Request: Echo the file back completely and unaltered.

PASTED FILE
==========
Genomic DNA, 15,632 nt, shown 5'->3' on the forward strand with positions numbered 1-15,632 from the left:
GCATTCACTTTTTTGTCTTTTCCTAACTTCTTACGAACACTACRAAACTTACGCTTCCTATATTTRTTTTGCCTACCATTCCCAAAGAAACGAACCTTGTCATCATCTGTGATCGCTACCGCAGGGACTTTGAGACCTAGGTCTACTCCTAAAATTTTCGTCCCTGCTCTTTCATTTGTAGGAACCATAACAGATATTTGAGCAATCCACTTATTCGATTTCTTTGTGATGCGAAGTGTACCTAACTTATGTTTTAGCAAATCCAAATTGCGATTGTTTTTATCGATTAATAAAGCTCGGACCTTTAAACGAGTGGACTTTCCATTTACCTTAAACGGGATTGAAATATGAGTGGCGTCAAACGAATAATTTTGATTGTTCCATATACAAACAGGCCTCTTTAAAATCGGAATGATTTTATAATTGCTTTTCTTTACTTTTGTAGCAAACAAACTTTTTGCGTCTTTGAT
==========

Genomic DNA, 15,632 nt, shown 5'->3' on the forward strand with positions numbered 1-15,632 from the left:
GCATTCACTTTTTTGTCTTTTCCTAACTTCTTACGAACACTACRAAACTTACGCTTCCTATATTTRTTTTGCCTACCATTCCCAAAGAAACGAACCTTGTCATCATCTGTGATCGCTACCGCAGGGACTTTGAGACCTAGGTCTACTCCTAAAATTTTCGTCCCTGCTCTTTCATTTGTAGGAACCATAACAGATATTTGAGCAATCCACTTATTCGATTTCTTTGTGATGCGAAGTGTACCTAACTTATGTTTTAGCAAATCCAAATTGCGATTGTTTTTATCGATTAATAAAGCTCGGACCTTTAAACGAGTGGACTTTCCATTTACCTTAAACGGGATTGAAATATGAGTGGCGTCAAACGAATAATTTTGATTGTTCCATATACAAACAGGCCTCTTTAAAATCGGAATGATTTTATAATTGCTTTTCTTTACTTTTGTAGCAAACAAACTTTTTGCGTCTTTGAT